Recommended read: WrestleMania 9: The Controversy Behind HULK HOGAN Winning the Title
Bret, of course, went on to great success in the WWF. Four more title reigns followed, a fantastic run as a heel in 1997, with incredible matches regularly throughout his career. However, this first title run showed how the WWF struggled with the idea of moving forward without the Golden Goose of "The Hulkster." Seemingly never backing Hart fully with the "Hogan Treatment" made Hart’s initial title run seem anti-climatic.
The Lasting Impact of the First WWF Title Reign of Bret Hart
Historically, Bret’s win over Flair in 1992 opened doors. Many years later, smaller, more technically gifted performers would win world titles. Wrestlers like Chris Benoit, CM Punk, Daniel Bryan, and Eddie Guerrero are far from a perfect fit for the typical WWF mold of the ’80s, yet had success at the top. Hart’s title win in Saskatoon could be seen as a very early forerunner for these smaller talents’ success. Hart’s own long-term rival, Shawn Michaels, was also of smaller stature than a Hogan or Warrior and enjoyed much main event joy and financial reward in the years that followed.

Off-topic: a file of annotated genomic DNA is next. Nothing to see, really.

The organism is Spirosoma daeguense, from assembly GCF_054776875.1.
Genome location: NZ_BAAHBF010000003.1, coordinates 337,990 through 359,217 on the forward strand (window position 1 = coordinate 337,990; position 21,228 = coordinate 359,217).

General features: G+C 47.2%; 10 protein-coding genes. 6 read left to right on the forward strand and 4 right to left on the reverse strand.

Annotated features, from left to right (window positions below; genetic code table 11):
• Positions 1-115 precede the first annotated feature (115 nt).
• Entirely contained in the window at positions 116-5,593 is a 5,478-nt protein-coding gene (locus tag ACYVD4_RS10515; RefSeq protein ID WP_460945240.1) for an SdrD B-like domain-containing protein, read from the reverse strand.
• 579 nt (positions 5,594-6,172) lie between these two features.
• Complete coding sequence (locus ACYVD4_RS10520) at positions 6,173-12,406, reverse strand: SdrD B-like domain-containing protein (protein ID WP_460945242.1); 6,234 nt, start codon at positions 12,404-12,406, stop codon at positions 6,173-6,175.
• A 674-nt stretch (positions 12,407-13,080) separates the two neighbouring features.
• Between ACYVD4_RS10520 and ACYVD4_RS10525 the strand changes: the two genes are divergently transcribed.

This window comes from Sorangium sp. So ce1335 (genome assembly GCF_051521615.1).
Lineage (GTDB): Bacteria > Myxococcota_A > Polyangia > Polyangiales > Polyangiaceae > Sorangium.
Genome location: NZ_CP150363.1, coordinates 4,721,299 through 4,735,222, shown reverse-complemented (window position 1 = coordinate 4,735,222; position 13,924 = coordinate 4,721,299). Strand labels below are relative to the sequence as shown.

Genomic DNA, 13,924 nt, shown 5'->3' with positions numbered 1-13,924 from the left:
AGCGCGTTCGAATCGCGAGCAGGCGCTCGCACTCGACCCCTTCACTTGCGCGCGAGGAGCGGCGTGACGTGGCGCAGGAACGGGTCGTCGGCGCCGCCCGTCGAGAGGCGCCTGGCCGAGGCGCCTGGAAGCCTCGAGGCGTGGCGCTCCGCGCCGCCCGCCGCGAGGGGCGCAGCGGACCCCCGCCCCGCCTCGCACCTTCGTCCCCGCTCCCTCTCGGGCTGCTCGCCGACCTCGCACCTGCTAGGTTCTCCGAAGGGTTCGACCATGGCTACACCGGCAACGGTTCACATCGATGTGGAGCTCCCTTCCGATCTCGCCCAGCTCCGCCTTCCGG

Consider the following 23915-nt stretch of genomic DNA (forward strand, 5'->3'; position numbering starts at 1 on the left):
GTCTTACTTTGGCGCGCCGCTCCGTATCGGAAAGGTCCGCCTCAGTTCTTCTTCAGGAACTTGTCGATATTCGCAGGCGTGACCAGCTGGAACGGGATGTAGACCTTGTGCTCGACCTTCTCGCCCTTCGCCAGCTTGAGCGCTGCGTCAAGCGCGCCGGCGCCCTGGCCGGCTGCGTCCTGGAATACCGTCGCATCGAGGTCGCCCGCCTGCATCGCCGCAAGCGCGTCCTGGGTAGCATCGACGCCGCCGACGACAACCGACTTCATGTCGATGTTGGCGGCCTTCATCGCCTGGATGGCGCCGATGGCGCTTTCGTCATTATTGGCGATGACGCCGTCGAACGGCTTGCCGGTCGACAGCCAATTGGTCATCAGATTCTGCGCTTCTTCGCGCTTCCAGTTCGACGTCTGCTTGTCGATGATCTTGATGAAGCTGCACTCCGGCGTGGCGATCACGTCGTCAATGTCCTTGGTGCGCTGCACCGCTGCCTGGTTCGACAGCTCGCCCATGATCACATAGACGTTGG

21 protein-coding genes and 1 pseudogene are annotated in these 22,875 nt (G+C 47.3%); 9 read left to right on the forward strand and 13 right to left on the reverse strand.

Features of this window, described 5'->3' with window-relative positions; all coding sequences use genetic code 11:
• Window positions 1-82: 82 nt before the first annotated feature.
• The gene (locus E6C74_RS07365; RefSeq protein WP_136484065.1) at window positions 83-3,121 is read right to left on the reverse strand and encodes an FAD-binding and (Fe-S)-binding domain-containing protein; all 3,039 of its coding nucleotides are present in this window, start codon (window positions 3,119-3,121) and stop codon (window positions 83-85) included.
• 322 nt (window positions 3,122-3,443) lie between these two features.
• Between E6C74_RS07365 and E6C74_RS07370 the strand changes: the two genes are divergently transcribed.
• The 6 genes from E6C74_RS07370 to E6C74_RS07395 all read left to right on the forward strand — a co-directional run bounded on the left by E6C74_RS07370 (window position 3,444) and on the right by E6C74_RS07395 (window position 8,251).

It could be argued that Hart ascending to the main event picture here came around due to the steroid scandal, a lack of options, or directly down to Bret’s work ethic, making him hard to ignore. Whatever the reason, Hart’s first title reign pales in comparison to his later championship successes. However, this writer believes that it was down to the WWF’s inability, and Vince McMahon himself, to entirely pull the trigger on the Hitman and leave the imposing character of Hulk Hogan firmly in the rearview mirror.
If you enjoyed this piece, be sure not to miss these recommended articles on our site:
- Rodney Anoa’i | Yokozuna and His Unusual WWF Title Reigns
- Lex Express and The Failed Lex Luger Experiment
- Scott Hall on Bret Hart’s Shrine To Himself